BIOMORPHIC ART … generally refers to elements in art inspired by natural, organic forms (e.g., Wikipedia) and look at the notes from a show on surrealism at the Israel Museum in Jerusalem

Much of this is about artists (“The antennae of the race,” as Ezra Pound put it) and how they picked up on natural imagery that was previously unnoticed or ignored or even rejected (sometimes because it was so remote from the “ideal perfection” of mathematics)

BUT a scientist that deliberately sought to share his personal aesthetic vision is the 19th century biologist, ERNST HAECKEL (Art Forms in Nature). 

Σαγράδα Φαμίλια 2941.jpg

And an architect that incorporated elements of nature that stood out for him at an entirely different level of organization–the structural–was ANTONIO GAUDI (Basílica de la Sagrada Familia) . 


Haeckel’s influence as a scientist and as an artist  (see newworldencyclopedia.org/entry/)

An illustration of sea anemones from Kunstformen der Natur.

“Kunstformen der Natur (Art Forms of Nature) is Haeckel’s book of lithographic and autotype prints. Originally published in sets of ten between 1899 and 1904, and as a complete volume in 1904, it consists of 100 prints of various organisms, many of which were first described by Haeckel himself. Over the course of his career, over 1000 engravings were produced based on Haeckel’s sketches and watercolors; many of the best of these were chosen for Kunstformen der Natur, translated from sketch to print by lithographer Adolf Giltsch (Breidbach 2006).

According to Haeckel scholar Olaf Breidbach (2006), the work was “not just a book of illustrations but also the summation of his view of the world.” The overriding themes of the Kunstformen plates are symmetry and organization, central aspects of Haeckel’s monism. The subjects were selected to embody organization, from the scale patterns of boxfishes to the spirals of ammonites to the perfect symmetries of jellies and microorganisms, while images composing each plate are arranged for maximum visual impact (Breidbach 2006).

A plate depicting muscinae.

Among the notable prints are numerous radiolarians, which Haeckel helped to popularize among amateur microscopists; at least one example is found in almost every set of 10.

Kunstformen der Natur played a role in the development of early twentieth century art, architecture, and design, bridging the gap between science and art. In particular, many artists associated with the Art Nouveau movement were influenced by Haeckel’s images, including René Binet, Karl Blossfeldt, Hans Christiansen, and Émile Gallé. One prominent example is the Amsterdam Commodities Exchange designed by Hendrik Petrus Berlage, which was in part inspired by Kunstformen illustrations (Breidbach 2006).”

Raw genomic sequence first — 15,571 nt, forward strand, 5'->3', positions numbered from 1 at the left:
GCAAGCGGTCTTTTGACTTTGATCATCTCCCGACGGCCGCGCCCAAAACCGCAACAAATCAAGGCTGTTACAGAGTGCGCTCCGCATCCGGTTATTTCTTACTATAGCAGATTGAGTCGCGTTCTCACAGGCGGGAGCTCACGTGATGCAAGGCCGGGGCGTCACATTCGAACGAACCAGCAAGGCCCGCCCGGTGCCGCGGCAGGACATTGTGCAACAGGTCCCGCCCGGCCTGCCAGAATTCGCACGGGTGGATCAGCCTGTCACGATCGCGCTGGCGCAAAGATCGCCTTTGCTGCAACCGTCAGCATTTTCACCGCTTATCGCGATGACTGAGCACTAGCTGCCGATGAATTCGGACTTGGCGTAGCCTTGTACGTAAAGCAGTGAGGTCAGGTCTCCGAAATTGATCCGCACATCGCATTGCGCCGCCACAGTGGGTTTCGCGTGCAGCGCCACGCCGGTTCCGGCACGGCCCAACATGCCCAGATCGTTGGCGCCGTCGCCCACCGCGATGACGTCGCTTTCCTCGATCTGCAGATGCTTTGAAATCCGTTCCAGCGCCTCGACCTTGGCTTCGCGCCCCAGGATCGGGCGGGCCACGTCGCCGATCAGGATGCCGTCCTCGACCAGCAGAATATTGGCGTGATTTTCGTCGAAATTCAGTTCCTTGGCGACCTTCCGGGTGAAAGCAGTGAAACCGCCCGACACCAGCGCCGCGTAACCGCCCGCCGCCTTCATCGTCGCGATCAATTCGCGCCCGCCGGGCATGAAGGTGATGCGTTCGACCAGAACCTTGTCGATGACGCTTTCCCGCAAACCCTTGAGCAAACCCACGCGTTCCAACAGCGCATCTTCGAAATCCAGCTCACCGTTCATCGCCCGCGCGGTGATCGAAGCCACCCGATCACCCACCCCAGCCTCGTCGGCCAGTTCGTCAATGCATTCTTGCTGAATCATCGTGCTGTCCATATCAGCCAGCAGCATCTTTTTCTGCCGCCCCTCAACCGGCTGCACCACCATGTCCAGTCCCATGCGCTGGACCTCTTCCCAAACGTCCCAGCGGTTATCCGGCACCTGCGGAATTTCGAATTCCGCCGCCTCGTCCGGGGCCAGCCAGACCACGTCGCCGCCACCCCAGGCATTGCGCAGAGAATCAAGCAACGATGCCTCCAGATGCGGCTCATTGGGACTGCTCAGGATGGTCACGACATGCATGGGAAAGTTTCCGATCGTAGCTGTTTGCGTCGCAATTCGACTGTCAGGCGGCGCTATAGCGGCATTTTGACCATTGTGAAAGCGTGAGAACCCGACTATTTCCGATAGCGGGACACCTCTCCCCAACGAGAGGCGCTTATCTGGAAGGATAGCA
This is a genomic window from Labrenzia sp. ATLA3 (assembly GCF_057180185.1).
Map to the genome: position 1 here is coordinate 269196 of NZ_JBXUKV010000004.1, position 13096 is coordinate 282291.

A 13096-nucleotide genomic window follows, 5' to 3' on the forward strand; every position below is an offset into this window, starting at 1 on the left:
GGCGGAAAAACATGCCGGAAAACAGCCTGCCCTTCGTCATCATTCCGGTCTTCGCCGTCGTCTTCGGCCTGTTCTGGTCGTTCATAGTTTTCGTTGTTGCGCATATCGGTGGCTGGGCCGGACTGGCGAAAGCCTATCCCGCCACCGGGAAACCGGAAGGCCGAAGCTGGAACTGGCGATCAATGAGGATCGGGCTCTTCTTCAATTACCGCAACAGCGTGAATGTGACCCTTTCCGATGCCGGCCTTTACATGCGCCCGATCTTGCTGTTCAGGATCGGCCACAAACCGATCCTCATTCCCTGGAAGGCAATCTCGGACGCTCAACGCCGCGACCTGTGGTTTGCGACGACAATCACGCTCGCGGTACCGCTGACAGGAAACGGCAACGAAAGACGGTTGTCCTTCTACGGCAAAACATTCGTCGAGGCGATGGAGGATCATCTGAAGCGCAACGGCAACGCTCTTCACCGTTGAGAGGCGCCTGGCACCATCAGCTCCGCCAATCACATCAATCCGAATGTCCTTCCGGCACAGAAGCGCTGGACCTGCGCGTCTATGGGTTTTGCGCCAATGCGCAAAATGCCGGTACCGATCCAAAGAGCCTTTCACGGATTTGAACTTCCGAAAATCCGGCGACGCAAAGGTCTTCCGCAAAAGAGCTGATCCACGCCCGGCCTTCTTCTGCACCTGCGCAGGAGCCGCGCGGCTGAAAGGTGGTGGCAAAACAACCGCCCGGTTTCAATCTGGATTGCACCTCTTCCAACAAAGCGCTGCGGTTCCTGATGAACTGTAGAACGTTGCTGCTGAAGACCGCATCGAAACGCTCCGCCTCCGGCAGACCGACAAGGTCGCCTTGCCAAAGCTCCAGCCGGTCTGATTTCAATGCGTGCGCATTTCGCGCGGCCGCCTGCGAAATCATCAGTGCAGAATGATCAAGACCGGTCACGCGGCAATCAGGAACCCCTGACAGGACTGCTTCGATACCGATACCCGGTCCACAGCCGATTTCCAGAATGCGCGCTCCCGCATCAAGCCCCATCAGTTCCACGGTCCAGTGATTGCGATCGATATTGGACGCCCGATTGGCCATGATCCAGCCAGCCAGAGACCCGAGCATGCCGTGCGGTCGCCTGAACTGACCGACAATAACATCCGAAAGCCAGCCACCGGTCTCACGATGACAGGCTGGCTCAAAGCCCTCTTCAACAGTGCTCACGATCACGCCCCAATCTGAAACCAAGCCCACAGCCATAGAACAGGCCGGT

Ernst Haeckel and the Microbial Baroque    by David Brody (CABINET magazine, Issue 7  Summer 2002)  http://www.cabinetmagazine.org/issues/7/ernsthaeckel.php  


excerpts from Brody 2002):

If certain of Haeckel’s colleagues were dubious, the public was not. Weltratsel (The Riddle of the Universe), first issued in 1895, sold more than half a million copies in Germany alone, an unheard-of number for the time, and was translated into thirty languages. Kunstformen der Natur, or Art Forms in Nature published in installments between 1899 and 1904, has arguably enjoyed an even broader audience. Its lavish images of self-enlacing, baroque jellyfish, with their translucent baldachins of tendrils, and his constellations of plankton magnified to Romanesque filigrees,1 directly influenced the more self-consciously decorative, asymmetrical vocabulary of Art Nouveau and Jugendstil—René Binet’s cast iron entrance gate to the 1900 Paris Exposition, for example, was modeled on Haeckel’s beloved radiolarians.2 Art Forms was eagerly perused by the Surrealists, notably Max Ernst, and almost certainly by the Bauhaus painters Klee and Kandinsky. Thus, even contemporary artists who have never seen the book can hardly have avoided the pulsations of its influence.3 But, about this, more later.

Plate 85 of Art Forms in Nature.

“From his professorship in Jena, the university town that was associated with the immortal polymaths Goethe, Schiller, and Hegel, Haeckel advocated Darwinism to a hostile world, declaring war on the medieval mystifications of religion and unleashing a barrage of invective at the Catholic Church. In contrast to Darwin and most of his fellow evolutionists, though, he did not confine himself to the role of sober secular materialist. His almost mystical obsession with a rational and progressive march toward biological perfection was far removed from the random impersonality of natural selection, and his contempt for religion did not stop him from establishing one of his own. As his theories developed, he began to attack not only anti-scientific ritualism, but dualism in general. Evolution proved that man and nature were not separable, and thus neither were matter and mind. “Crystal souls”4 inhered in the very minerals we were made of, human intellect being simply their higher expression achieved by means of the evolutionary drama. Accordingly, there was no need to project the existence of a creator outside the physical world: spirit lay within. In 1906, Haeckel founded a progressive church based on this quasi-scientific pantheism, calling it the Monist League in opposition to the dualistic religions. The Judeo-Christian ancestry was no more than a living fossil that could now be left behind.”  ….  

“Posthumous association with the methodical madness of the Nazis has cast a retrospective pall over Haeckel’s undeniable achievements in microbiological taxonomy; his grander evolutionary theories have been debunked. Nevertheless, Art Forms in Nature continues to inspire and provoke the artists who, like Ernst or Kandinsky before them, stumble upon its gorgeously elaborated plates.”   (read Brody’s entire article)